This morning I rocked Gabriel prior to his first nap of the day. As we sat in the low light of the morning and swayed back and forth, we each sighed and let our bodies soften into one another. He slowly relaxed his grip on his board book and let his body go to a place of comfort. That can be a hard thing for a 17 month old toddler to do. I leaned back into the rocking chair and let my mind wonder.
In my fourteen years of mothering, I have spent countless hours holding and rocking my children. Some have been hours of tears and worry. Many of have been hours of fatigue and half-sleep. Some painful, others restful. A blessed many have been full of contentment. The brand of contentment that comes from doing what is meaningful, even when it is not easy. So many hours that I wouldn't trade for anything.
These moments with each of my five children have left their mark on my memory. Tanner loved a simple Winnie-the-Pooh book and would chortle out loud when I buzzed a make-believe bee to life, straight from Pooh's honey pot, and tried to sting him each night. Then we settled down with a few familiar lullabies and finally a prayer. Thus a routine of comfort and love was born.
Its a simple routine. A pattern that has shifted with each of my children's differing needs, but that has remained the same in it essence. We read. We sing. We pray.
Andrew could have been rocked all night and been happy. I read less to him and sang and hummed much more. His chubby fingers twirled my long hair as we both drifted off to light sleep. I would rouse with a tangled braid of hair and gently unknot his fingers from the plait. Then I tip-toed to his crib with the prayer that this might be the night when he would finally sleep.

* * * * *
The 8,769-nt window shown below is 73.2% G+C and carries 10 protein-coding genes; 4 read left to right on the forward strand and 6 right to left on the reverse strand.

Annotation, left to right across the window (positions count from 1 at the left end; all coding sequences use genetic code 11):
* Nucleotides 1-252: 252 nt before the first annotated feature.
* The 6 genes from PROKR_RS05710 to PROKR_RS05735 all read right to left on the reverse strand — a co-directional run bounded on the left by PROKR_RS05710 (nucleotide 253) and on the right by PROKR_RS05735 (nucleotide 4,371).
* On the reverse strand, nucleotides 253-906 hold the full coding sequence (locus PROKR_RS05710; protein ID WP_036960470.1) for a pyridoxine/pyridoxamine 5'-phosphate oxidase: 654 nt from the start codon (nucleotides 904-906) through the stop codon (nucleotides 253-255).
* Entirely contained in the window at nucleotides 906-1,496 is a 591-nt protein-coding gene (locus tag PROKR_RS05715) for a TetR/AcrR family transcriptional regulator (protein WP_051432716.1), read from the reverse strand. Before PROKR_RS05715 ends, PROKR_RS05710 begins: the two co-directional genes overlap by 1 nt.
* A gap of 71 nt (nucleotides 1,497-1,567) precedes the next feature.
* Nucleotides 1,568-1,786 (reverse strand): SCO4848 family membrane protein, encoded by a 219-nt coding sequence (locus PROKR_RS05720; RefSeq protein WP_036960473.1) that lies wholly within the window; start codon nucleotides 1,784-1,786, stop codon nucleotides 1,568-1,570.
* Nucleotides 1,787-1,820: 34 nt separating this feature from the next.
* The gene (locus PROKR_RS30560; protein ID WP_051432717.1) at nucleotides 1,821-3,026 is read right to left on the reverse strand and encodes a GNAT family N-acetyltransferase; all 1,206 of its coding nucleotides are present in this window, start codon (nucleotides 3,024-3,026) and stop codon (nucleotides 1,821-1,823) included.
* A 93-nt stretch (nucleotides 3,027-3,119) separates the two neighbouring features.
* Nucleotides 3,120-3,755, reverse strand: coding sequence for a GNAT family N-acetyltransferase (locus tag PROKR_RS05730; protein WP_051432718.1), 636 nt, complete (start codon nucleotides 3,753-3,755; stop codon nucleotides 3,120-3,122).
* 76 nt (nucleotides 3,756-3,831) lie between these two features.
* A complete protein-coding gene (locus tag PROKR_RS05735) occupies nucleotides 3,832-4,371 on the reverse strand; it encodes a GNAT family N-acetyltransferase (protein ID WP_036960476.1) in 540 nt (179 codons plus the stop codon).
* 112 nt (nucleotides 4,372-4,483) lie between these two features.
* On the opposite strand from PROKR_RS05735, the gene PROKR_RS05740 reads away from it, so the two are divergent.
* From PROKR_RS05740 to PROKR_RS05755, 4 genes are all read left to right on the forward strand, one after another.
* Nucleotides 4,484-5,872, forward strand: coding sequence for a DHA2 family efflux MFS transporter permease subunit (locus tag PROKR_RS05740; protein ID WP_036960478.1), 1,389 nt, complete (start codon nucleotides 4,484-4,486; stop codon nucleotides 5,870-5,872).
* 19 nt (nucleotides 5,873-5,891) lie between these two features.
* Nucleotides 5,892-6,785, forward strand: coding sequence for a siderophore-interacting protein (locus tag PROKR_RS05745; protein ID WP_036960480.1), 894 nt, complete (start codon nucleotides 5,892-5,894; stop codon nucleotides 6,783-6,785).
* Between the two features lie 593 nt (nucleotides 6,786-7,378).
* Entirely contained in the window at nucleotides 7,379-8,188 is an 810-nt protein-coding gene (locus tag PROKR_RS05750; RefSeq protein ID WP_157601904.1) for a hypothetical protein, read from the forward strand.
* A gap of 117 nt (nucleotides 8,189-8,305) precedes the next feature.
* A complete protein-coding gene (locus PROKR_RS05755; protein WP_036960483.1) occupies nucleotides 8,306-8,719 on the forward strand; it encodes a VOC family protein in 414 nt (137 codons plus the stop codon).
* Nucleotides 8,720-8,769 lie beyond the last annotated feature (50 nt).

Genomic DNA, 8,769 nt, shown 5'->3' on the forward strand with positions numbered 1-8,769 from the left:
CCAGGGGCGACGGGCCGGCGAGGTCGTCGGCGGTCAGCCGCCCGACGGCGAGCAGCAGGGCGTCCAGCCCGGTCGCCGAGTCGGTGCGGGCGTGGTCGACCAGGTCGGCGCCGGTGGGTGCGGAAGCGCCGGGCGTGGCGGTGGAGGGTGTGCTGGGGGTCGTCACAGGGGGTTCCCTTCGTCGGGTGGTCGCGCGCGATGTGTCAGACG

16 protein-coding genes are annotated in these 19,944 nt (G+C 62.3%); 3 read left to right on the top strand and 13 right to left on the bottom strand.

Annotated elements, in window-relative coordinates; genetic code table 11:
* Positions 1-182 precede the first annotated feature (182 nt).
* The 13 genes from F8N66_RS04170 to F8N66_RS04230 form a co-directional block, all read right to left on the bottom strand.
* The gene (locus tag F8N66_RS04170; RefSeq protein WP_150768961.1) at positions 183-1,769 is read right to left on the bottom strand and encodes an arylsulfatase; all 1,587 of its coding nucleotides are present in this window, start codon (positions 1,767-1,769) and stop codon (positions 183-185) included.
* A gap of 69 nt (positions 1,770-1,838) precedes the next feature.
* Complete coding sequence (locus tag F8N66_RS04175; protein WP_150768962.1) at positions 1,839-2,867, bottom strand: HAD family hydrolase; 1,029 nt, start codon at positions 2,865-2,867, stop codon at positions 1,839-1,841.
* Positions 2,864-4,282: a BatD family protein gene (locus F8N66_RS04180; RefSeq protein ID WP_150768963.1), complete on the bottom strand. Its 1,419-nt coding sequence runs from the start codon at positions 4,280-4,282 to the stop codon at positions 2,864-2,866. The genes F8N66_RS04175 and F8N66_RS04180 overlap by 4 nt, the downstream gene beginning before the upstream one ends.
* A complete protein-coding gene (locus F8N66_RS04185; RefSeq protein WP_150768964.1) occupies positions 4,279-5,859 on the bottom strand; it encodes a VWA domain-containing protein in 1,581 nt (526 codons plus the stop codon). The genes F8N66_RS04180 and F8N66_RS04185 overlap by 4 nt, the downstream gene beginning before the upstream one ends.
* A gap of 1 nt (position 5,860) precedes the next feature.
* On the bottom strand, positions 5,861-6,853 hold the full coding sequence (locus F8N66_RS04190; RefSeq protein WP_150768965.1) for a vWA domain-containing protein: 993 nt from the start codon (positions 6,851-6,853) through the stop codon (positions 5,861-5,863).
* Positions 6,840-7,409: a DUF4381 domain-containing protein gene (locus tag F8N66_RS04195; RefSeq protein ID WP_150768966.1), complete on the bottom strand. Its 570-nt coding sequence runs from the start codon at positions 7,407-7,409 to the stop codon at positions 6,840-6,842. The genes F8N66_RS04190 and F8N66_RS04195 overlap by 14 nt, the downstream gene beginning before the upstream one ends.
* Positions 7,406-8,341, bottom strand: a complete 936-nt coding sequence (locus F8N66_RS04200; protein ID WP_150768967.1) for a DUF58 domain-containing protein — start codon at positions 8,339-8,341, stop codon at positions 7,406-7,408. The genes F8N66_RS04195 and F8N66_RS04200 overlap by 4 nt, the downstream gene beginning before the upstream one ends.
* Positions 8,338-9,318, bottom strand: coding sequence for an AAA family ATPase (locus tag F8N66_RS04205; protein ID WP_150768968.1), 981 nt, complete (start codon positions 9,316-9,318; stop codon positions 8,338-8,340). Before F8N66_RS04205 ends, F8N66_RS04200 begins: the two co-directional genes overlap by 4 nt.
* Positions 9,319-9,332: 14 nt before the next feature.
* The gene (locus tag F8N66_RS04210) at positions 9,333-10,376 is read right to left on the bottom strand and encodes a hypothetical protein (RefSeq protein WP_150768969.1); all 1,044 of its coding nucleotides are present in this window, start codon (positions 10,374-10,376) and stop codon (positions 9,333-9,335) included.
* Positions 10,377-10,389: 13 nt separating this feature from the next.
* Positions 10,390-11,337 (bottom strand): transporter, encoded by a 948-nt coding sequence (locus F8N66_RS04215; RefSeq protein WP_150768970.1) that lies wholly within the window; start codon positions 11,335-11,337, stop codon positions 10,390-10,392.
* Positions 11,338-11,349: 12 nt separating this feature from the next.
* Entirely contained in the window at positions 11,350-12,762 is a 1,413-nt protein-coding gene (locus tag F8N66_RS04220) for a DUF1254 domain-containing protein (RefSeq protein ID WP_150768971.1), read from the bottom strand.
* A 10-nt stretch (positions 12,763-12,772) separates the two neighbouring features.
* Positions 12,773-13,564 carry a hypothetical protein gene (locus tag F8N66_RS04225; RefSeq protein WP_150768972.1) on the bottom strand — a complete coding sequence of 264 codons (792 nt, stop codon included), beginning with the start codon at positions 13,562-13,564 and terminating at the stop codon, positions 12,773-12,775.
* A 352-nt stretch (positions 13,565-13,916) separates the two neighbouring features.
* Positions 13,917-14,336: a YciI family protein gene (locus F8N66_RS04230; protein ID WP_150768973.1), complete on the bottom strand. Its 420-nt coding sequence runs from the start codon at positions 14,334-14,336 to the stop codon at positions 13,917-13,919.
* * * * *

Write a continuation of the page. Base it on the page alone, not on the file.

My sweet singular girl was a joy to rock. Margaret was content with her story, her silky blanket and her song each time. We would read in the pink glow that only a long-awaited-daughter's nursery has. She cuddled her silky and learned to lull herself to sleep by running her hands along its ruffled edges. Her song was always Teach Me to Walk in the Light.
Nathan was our baby. He seemed to belong to the whole family. He was born a decade after our first and we were certain he would be our last. So everybody read to him, held him, prayed for him. We gathered our whole family into his nursery and talked about our day in hushed tones as he settled down each evening. We all watched as the energy of the day drifted away. Then all would pray together those sweet prayers of childhood and quietly leave as he calmed, and then swayed in the rocker and then went to sleep.
And then sweet Gabriel surprised us all. Amongst the rushing to and from basketball, ballet and violin lessons he decided to join our family. Gabe has reminded me to slow down. We still read (Goodnight Moon) and sing (Come Thou Fount of Every Blessing) and pray, but this pattern that was once a routine I clung to for sanity has transformed into a tranquil escape. It is precious to me as only a fleeting thing can be.
I see the end of my hours in the rocking chair coming. This summer will be the end of morning naps. Then in a matter of months, my last baby won't need to be rocked before he drifts off. So while it lasts, I am going to love these moments. I am going to choose to be present as his breaths slow and his weight settles in my arms and his eye lashes close against his round cheeks.
And of course, I am going to pray. Pray for me. That I will not ever forget these sweet hours I have have consecrated to my children.